Positive results for ustekinumab in systemic lupus erythromatosus have been shown in a small Phase 2 trial of the anti-interleukin 12/23 antibody as add-on treatment.
In a randomised controlled trial in 102 patients with active SLE, ustekinumab (Stelara) proved to be significantly better than placebo in improving clinical parameters of the disease.
Published in the Lancet, the trial led by Professor Ronald van Vollenhoven and colleagues at the University of Amsterdam, showed that ustekinumab was superior to placebo in terms of the primary endpoint of SLE disease activity index 2000 responder index (SRI-4).
The international multicentre trial, which included patients from Australia, found that at 24 weeks, 37 of 60 patients (62%) in the ustekinumab group achieved an SRI-4 response compared to 33% in the placebo group. The treatment involved an initial IV infusion of ustekinumab followed by subcutaneous injections every eight weeks.
Ustekinumab-treated patients also showed better global response (SRI-5 or SRI-6) than placebo and also showed benefits in terms of endpoints for joint and mucocutaneous disease and clinical biomarkers of SLE activity such as anti-dsDNA and C3.
However the BILAG-Based Combined Lupus Assessment (BICLA) responses were not different between groups.
The adverse effect profile of ustekinumab was similar to that seen in previous larger trials of the agent for other indications such as Crohn’s disease, with no difference in severe adverse events between the drug and placebo. Infections were the most common, with two cases of severe infection in the ustekinumab group and none in the placebo.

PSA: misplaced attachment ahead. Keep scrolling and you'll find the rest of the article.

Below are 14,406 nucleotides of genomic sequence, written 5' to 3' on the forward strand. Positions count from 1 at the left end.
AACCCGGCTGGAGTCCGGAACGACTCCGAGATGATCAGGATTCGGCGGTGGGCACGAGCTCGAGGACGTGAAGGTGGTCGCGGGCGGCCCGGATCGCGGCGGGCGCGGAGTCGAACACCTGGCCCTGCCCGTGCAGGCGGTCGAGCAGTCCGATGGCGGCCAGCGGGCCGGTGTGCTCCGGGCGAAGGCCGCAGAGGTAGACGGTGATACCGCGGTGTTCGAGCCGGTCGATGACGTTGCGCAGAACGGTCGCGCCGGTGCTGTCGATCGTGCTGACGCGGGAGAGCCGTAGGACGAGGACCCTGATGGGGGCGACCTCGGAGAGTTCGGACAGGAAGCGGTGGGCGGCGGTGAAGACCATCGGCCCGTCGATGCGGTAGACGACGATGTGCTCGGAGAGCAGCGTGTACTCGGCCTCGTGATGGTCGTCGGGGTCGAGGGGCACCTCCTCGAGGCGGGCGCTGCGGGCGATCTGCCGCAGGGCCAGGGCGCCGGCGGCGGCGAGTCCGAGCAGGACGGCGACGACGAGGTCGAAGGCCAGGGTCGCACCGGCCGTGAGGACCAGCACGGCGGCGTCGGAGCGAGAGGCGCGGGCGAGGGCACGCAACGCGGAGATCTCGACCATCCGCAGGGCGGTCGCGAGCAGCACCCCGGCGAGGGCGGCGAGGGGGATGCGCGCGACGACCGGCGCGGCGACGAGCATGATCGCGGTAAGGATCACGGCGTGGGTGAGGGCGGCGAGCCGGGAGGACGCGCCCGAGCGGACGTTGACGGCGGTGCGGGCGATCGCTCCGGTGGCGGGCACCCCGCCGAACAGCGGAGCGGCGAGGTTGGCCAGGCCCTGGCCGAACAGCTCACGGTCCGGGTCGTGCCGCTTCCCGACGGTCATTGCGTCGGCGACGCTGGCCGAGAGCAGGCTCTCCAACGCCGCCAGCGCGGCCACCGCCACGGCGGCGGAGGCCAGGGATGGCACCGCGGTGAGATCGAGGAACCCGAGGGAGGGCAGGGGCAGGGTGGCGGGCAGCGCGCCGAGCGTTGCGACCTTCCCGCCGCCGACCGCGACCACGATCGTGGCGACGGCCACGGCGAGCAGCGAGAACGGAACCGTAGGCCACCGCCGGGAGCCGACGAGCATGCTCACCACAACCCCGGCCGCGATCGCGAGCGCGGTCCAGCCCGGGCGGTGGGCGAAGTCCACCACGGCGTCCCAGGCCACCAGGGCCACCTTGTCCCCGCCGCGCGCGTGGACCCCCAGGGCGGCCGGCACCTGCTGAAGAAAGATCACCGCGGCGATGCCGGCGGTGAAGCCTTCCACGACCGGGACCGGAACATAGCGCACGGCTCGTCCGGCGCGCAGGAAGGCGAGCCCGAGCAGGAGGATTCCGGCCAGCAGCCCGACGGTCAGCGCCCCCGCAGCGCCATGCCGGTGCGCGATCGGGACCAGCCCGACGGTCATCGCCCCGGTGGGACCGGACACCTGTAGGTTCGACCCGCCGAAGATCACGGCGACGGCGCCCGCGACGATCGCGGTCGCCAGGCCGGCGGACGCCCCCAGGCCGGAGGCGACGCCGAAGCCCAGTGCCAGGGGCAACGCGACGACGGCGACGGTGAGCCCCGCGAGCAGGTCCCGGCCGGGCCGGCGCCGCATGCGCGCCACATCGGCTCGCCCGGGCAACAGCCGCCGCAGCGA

The study authors said the findings showed potential for ustekinumab in SLE, a condition for which there is a considerable unmet need for tolerable and effective treatments.
They said it was particularly promising that ustekinumab showed efficacy in SLE because it raised the possibility of a potential new cytokine mechanism of action – via interleukin-12 and 23 -to modulate the disease.
However an accompanying editorial sounded a word of caution, noting that other agents such as epratuzumab had shown positive results in phase 2 trials in SLE but then gone on to give disappointing findings in larger phase 3 studies.
The editorial, written by Nathalie Costedoat-Chalumeau and Frederic Houssiau of France, also questioned whether patients in the ustekinumab arm of the trial had all received optimal standard of care treatment. They noted that 31% were not treated with antimalarials such as hydroxychloroquine and only 2% of those with active arthritis were taking methotrexate. Likewise, only half those taking glucocorticoids received a steroid sparing immunosuppressant.
“These minor criticisms should not detract from the eager expectation with which patients and lupologists await prospective candidates for systemic lupus erythematosus therapy. The trial reported by van Vollenhoven and colleagues is indeed a step forward,” they concluded.